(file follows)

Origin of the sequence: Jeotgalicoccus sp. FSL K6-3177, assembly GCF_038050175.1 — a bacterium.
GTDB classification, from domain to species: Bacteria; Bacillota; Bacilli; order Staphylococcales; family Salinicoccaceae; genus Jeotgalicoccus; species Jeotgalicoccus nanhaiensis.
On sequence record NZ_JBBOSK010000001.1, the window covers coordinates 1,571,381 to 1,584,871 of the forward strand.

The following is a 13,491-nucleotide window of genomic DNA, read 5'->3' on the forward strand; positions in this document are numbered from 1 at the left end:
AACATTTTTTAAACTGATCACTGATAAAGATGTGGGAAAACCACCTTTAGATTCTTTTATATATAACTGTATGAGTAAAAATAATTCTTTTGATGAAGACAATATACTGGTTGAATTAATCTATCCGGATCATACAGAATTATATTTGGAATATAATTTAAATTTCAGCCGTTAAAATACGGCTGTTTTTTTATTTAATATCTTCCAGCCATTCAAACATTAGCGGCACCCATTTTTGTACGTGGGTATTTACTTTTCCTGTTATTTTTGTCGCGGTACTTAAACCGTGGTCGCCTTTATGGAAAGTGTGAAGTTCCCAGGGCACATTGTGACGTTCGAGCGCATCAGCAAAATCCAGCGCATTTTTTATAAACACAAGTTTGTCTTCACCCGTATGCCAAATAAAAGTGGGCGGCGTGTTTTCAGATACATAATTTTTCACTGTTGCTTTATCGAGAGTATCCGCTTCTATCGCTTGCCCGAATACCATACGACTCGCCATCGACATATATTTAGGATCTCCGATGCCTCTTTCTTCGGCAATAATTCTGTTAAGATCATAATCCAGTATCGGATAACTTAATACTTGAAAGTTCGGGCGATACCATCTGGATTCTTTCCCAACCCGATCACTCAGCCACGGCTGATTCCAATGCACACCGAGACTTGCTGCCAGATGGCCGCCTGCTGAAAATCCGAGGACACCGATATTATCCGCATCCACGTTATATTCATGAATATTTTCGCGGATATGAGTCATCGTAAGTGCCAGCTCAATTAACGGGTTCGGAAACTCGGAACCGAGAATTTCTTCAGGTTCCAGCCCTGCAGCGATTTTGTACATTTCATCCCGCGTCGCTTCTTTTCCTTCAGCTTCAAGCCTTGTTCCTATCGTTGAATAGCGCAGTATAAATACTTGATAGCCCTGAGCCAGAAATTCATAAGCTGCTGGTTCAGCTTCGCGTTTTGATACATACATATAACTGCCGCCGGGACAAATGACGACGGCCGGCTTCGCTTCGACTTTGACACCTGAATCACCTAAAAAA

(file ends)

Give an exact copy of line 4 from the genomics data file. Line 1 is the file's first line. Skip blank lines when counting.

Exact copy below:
The following is a 13,491-nucleotide window of genomic DNA, read 5'->3' on the forward strand; positions in this document are numbered from 1 at the left end: